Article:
MINNEAPOLIS (WCCO)– Seventy women signed up for a networking event Friday that looked like any other. There was coffee and conversation—and cannabis drinks, too.
It was the latest meeting of the Minnesota Women’s Cannabusiness Network that’s seen interest grow since the state legislature, ushering in a legal market with new career opportunities.
Blunt Strategies, a women-owned cannabis public relations and consulting firm, hosted the business owners and aspiring entrepreneurs with the hope they will use each other as resources as the new industry gets up and running.
“We want this to be a space that is accessible, approachable and will give you information and access you can’t get anywhere else to other women who want to make the cannabusiness space in Minnesota phenomenal,” said Laura Monn Ginsburg, who’s a partner.
Nationwide, cannabis businesses are dominated by men. Women own just 22% of them, according to an industry report.
Attendees of Friday’s event range from the “canna-curious” to people who already launched hemp-focused businesses that have been around for a few years, Ginsburg said.
Natalie Patera, owner of Sunrise Herbal Apothecary which makes CBD-infused lotions, said she first started coming to the network’s events in 2019 when there wasn’t as much interest—hemp had only just been re-classified at the federal level and recreational marijuana legalization was still years away.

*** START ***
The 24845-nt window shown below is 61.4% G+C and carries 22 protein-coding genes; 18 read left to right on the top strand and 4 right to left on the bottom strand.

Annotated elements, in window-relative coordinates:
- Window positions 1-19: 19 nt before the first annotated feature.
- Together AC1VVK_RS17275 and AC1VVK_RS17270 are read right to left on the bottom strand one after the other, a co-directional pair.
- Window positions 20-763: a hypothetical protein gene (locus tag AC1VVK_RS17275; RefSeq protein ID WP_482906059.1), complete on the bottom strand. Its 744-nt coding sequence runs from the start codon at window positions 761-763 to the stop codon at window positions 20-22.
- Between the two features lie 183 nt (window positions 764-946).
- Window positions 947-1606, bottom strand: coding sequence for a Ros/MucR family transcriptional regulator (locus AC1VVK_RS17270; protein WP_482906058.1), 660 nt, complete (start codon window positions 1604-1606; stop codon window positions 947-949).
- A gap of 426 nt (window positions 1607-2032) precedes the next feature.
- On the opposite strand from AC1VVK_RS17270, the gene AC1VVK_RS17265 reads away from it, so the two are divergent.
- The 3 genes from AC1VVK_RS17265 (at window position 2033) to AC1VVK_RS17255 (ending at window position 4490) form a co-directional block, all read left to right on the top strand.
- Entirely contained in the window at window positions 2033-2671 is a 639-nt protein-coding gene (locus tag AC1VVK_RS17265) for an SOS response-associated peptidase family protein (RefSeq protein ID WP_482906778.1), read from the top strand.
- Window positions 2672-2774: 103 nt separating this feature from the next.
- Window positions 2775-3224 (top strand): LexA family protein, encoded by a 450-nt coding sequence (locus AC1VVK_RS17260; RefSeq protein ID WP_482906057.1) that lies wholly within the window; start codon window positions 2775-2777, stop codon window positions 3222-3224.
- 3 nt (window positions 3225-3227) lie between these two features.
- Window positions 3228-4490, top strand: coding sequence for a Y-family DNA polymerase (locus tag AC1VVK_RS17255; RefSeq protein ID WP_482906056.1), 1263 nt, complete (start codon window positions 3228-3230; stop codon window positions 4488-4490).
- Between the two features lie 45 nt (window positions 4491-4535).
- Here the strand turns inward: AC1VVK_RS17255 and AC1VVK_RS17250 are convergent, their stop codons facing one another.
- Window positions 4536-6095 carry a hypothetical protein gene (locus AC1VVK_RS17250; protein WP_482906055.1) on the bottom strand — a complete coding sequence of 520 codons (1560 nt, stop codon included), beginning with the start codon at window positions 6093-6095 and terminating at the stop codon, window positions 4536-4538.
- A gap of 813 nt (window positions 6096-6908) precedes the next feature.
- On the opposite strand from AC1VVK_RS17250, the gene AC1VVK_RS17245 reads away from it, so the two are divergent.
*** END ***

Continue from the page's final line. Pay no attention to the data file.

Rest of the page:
“Every time I show up to an event like this, I take something really good away from it,” she explained.
She’s hoping to find a business partner that will manufacture THC oils that she can use in new products to expand her company.
“It’s so much easier to embrace and connect when you’re just in a group of women,” she said.
It’s legal right now to grow and keep marijuana at home, but businesses like retail stores to manufacturing and cultivation companieswhich could take several more months to fully build out.
In the meantime, Nikki Rohloff, owner of accounting firm Rohloff Associates, is helping people looking to get into the industry navigate hurdles to doing business, like federal tax penalties because marijuana remains an illegal substance and barriers to banking.
For her, the Women’s Cannabusiness Network provides insight from like-minded Minnesotans who want to see others succeed, too.
“We want to all help each other and we’re in different stages,” Rohloff said. “Just having that kind of like mastermind group to be able to bounce ideas off of to talk with what the issues are in the industry—but without this background noise of, ‘well, I want you to do something for me.’ Everyone here is more like, ‘I want to help you grow. And if you win, we all win.'”
This was the first meeting since adult-use cannabis became legal on August 1. They plan to have more meetings in the future when the 2024 legislative session begins.